Quantitative methods

Advocacy campaigns often require justification through ‘rigorous’ quantitative information on large numbers of people. Quantitative methods as they are commonly conceived derive from experimental and statistical methods in natural science.

The main concern is with rigorous objective measurement in order to determine the truth or falsehood of particular pre-determined hypotheses.

  • the main focus is on measuring ‘how much is happening to how many people’.
  • the main tools are large scale surveys analysed using statistical techniques. Quantitative measurable indicators relevant to the pre-determined hypotheses are identified and combined into questionnaires.
  • questionnaires are then conducted for a random sample or stratified random sample of individuals, often including a control group.
  • causality is assessed through comparison of the incidence of the variables under consideration between main sample and control group and/or the degree to which they co-occur.
  • in large-scale research projects teams are composed of a number of skilled research designers and analysts assisted by teams of local enumerators.

Use of quantitative methods on their own have a tendency to reduce complex issues, including gender issues, to simplistic indicators chosen for ease of measurement, but which may not be the most important or relevant in planning for change.

Empowering Enquiry in Quantitative Research

All research and impact assessment methodologies, including statistical surveys, informal interviews as well as participatory methods, can be more empowering for those giving their valuable time to answering questions.

Empowering Enquiry provides simple guidelines that can underpin any methodology.

  1. Stakeholder participation
  • ensure inclusion and informed participation of the most vulnerable stakeholders
  • include these stakeholders in those stages in research where participation can be most directly empowering to them. Participation may be more important at the design, analysis and dissemination stages than the actual collection of information itself.

2) Design of questionnaires, interviews and participatory meetings to contribute to increasing people’s understanding of their situation and ways forward as well extracting information without necessarily increasing their length. Questions can be sequenced to:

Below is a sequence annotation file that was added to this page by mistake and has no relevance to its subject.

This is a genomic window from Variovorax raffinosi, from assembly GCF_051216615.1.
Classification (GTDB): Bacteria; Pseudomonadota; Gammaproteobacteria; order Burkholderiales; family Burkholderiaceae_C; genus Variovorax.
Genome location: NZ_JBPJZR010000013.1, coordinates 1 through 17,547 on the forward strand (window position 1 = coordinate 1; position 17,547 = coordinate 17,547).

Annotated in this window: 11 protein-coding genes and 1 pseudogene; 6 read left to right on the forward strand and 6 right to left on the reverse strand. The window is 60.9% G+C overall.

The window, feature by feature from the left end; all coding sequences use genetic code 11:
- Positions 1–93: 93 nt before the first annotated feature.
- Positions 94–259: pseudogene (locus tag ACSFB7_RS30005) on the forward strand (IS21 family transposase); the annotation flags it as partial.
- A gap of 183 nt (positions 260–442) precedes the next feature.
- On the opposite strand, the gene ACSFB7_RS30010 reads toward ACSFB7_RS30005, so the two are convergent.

• start by clarifying the vision people have
  • celebrate what they have already achieved
  • identify challenges to further progress
  • identify clear concrete strategies for moving further along the road to their vision.

3) The research process itself aims to contribute to an ongoing multi-stakeholder learning process through:

•  building up capacities and structures for ongoing representation of poor women and men and other vulnerable people in the policy making process.

•  facilitating direct interaction between powerful stakeholders and poor people in order to break down the barriers of complacency, misinformation and prejudice which are in themselves key causes of gender inequality and poverty.

For more details see the Empowering Enquiry Toolkit:

What is Empowering Enquiry?

1: What do we want to know? Selecting Indicators
2: Whom do we ask? Sampling
3: How do we find out? Collecting Information
4:What Do We Do with it? Documentation and dissemination

Gender inequalities raise particular challenges for all types of research: participatory, quantitative and qualitative. See:

Intra-household Impact Assessment 2005

For easily accessible overviews of the strengths and pitfalls of different statistical techniques see the website for Statsoft For access to many further resources see the quantitative methods, statistics and quantitative database sections on the MathsZone and LearnStatistics.com websites.